The Eurovision Song Contest proves that H.L. Mencken’s famous dictum about quality standards in the US media – “Nobody ever went broke underestimating the taste of the American public” – also holds for Europe. The pan-European ‘talent’ show is big on kitsch and schmaltz, pathos and bombast, blandness and gimmicks. It rarely produces genuine hits or memorable evergreens. And yet, the Eurosong is one of the longest-running tv programs in the world (organized annually by the European Broadcasting Union since 1956), and one of the best-watched ones (hundreds of millions of viewers every year, many outside Europe).
The basic procedure of Eurovision is thus: each year, an EBU affiliate in each participating country chooses a song to compete in the contest, held in the country that won last year’s contest. The contest, broadcast live, is usually held on a Saturday in May. After all the songs are performed, a jury (more recently, the viewing public, by televote and text message) in each country grades the other countries’ songs and a new winner is chosen.
The votes are generally perceived to be only partly about the songs performed. They are used to express closeness (or to counterbalance antipathy) between nations. It is expected for countries who share a geographical or cultural affinity to vote ‘in blocks’: the Balkan countries can usually be counted on to give each other the highest marks, as are the Scandinavian countries, or the former Soviet republics.
This musical nepotism has always been a factor, but as the playing field has gotten a lot more crowded since the Eastern European nations started participating (necessitating the institution of semifinals and a system of relegation), irritation about the practice has grown – especially in the West, since the Eastern countries tend to keep their votes ‘in the family’. Terry Wogan, who has provided the contest with ironic commentary for the BBC since time immemorial (1980, actually), has stated that he doesn’t want to present it again for this very reason. Italy has refused to participate for the last few years for the same reason.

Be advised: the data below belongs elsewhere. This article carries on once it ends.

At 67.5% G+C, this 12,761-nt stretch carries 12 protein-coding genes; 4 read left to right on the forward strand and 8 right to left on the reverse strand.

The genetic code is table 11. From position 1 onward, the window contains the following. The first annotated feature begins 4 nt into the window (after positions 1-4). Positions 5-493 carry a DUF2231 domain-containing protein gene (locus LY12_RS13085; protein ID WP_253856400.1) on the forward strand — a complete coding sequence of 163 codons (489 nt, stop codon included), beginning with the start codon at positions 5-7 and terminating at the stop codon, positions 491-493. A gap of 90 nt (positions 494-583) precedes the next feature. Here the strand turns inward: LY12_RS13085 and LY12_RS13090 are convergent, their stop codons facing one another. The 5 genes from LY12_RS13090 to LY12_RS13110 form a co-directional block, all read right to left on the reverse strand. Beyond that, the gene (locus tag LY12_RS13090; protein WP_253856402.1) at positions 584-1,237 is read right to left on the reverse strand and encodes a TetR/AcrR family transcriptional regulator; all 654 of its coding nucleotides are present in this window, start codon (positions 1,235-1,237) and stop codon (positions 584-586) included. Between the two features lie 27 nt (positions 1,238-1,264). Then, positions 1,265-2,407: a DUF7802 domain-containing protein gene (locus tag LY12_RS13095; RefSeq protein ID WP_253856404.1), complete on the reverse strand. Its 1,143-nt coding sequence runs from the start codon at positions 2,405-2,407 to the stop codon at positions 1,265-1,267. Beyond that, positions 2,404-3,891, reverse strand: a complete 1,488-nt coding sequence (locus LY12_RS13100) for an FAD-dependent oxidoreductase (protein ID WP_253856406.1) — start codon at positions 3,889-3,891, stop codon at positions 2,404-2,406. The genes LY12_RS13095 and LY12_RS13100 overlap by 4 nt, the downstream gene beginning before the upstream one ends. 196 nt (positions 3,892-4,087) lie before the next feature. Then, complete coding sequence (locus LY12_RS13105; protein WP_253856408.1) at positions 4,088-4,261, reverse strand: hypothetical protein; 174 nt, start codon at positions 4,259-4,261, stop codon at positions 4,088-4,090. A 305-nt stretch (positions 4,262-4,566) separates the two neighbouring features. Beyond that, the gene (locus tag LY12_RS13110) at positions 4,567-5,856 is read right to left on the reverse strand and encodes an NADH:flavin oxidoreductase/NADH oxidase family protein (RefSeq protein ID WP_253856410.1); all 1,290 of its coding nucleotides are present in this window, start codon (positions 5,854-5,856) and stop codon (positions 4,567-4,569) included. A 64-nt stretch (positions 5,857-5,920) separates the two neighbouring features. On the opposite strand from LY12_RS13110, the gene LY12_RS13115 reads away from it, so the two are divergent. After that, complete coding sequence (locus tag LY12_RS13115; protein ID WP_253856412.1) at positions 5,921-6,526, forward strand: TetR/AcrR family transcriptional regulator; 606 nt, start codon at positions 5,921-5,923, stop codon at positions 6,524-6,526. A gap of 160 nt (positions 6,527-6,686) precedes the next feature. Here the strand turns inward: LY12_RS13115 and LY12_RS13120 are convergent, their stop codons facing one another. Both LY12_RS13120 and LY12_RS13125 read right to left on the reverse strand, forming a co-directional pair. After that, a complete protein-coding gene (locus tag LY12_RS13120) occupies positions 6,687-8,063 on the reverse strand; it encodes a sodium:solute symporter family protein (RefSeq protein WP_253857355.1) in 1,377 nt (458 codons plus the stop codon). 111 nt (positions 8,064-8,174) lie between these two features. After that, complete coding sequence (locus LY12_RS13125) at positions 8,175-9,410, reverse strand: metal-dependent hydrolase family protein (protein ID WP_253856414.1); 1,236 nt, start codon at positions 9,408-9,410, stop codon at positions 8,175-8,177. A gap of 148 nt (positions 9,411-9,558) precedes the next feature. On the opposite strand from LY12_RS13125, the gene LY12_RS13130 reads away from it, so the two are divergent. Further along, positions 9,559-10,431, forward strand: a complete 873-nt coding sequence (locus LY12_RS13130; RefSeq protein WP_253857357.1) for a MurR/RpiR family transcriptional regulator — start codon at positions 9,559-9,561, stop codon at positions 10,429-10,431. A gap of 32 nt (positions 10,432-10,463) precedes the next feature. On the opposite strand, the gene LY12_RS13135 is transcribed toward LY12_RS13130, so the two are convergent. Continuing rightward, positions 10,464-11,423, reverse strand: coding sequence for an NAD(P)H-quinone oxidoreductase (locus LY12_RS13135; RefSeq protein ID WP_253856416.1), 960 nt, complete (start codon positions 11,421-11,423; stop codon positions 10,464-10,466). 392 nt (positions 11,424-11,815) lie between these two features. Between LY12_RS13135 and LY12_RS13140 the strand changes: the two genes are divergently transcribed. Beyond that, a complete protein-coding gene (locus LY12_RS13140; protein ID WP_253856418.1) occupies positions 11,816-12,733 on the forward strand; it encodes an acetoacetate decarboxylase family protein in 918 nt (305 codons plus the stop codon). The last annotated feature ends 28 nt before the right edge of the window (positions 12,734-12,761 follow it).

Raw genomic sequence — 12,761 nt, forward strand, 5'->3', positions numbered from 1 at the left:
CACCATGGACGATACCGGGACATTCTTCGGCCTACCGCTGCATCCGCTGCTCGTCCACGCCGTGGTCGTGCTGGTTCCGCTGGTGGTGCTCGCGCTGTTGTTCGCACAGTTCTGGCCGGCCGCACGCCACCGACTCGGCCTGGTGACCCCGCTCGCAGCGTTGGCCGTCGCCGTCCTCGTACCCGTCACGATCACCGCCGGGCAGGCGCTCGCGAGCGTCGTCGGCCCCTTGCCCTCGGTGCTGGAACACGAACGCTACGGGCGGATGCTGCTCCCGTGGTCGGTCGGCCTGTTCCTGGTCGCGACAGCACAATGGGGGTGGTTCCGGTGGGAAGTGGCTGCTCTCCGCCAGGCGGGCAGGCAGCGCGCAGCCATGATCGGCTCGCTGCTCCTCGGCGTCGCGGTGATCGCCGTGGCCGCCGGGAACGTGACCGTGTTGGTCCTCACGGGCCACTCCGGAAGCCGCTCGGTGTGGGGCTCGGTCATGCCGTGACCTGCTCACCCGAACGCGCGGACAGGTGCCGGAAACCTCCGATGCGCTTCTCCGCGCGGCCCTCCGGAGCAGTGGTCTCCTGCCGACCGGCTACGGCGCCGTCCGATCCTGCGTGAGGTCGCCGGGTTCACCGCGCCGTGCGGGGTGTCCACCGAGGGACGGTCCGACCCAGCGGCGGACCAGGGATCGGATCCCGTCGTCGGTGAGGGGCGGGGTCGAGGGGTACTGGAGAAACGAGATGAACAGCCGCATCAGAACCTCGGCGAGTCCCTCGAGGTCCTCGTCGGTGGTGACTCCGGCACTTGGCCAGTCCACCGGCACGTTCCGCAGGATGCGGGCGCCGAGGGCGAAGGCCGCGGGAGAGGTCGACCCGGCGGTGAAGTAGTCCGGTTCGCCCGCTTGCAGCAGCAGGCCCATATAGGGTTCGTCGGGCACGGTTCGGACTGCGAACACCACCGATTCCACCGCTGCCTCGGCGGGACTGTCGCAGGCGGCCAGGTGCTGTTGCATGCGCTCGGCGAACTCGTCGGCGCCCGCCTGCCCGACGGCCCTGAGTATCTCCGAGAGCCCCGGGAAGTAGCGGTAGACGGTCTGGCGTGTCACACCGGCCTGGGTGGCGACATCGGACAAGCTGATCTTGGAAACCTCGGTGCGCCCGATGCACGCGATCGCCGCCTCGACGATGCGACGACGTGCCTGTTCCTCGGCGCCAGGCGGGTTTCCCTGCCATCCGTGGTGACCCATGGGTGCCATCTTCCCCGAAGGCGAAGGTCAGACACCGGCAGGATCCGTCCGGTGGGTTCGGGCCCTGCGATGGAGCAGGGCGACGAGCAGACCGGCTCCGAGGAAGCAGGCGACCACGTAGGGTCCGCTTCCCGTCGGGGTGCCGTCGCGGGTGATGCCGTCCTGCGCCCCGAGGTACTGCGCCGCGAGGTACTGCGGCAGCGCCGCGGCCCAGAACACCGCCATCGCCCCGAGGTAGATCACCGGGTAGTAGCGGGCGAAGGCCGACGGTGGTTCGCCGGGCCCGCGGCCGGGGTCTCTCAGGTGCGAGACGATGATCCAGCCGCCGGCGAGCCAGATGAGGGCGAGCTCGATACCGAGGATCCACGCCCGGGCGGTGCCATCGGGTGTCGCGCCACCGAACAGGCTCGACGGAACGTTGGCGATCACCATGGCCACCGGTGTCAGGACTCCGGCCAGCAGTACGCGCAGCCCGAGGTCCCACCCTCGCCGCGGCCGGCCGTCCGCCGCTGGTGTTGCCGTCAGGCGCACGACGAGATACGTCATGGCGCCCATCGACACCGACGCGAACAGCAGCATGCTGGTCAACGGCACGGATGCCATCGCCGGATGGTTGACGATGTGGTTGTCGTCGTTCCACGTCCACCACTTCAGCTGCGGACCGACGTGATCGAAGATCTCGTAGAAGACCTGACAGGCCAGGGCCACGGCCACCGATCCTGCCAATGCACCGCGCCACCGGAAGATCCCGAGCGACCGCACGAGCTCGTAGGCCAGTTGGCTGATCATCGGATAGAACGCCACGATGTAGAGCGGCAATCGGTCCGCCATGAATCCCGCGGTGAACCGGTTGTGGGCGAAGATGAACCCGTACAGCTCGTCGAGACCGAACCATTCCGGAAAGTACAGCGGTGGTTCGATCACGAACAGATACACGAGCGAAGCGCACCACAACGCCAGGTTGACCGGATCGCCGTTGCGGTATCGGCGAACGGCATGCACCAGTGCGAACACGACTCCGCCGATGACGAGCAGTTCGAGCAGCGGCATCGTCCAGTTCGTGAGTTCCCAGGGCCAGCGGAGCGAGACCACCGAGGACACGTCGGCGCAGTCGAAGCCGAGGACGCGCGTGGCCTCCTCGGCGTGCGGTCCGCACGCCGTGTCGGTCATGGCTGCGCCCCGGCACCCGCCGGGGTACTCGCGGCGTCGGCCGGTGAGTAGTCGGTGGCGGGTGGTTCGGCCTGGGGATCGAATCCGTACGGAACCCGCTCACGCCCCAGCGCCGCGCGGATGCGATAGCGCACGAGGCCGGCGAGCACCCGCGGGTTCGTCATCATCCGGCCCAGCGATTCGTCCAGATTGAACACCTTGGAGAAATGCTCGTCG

This map, sent in by Richard Mellor and to be found on the Diamond Geezer blog, shows how far east the epicenter of Eurosong voting was in the recent 2008 edition.
And finally, just because lists are fun, some Eurosong trivia:
• The Eurovision Song Contest, modelled on the Sanremo Music Festival, was first held in Lugano (Switzerland) on 24 May 1956; 7 countries participated, each submitting 2 songs – the only time this happened.
• In 1968, the UK contended that Spain had not voted for their entry (Cliff Richards’ ‘Congratulations’) to keep it from winning. Recent press stories seem to indicate that General Franco himself orchestrated this, enabling that year’s win by Spain.
• In 1969, France, Spain, the Netherlands and the UK all tied for first place and were all declared the winner. Five countries stayed away in protest from the 1970 contest. A tie-break rule has since been agreed upon.
• In April 1974, a military coup was planned in Portugal, and the trigger for action was the broadcast of its Eurovision entry that year, E depois do adeus, sung by Paulo de Carvalho, on national radio. The following year, the Portuguese entry was the aptly titled Madrugada (April Dawn), sung by Duarte Mendes, then a serving officer with the Portuguese army.
• Participating countries must lie within the ‘European Broadcasting Area’, which not only includes Israel, but potentially also Iraq, Lebanon, Syria and Jordan. And other areas: in 1980, Morocco participated.
• In 1978, Jordanian tv cut to pictures of flowers during the Israeli performance, and ended transmission when it became apparent Israel was going to win. Jordanian news afterwards reported that the contest had been won by Belgium, which came in second.
• A win in Eurosong only rarely leads to a succesful, rockstar-sized international career. Exceptions are ABBA (Sweden, 1974) and Céline Dion (Switzerland, 1988).
• Since 1989, a strange Eurovision pattern emerged regarding the winning countries: in 1989 Yugoslavia wins for the first (and only) time; in 1990 Italy wins for the second time; in 1991Sweden wins for the third time; in 1992 Ireland wins for the fourth time; in 1993 Ireland wins for the fifth time and in 1994 Ireland wins for the sixth time.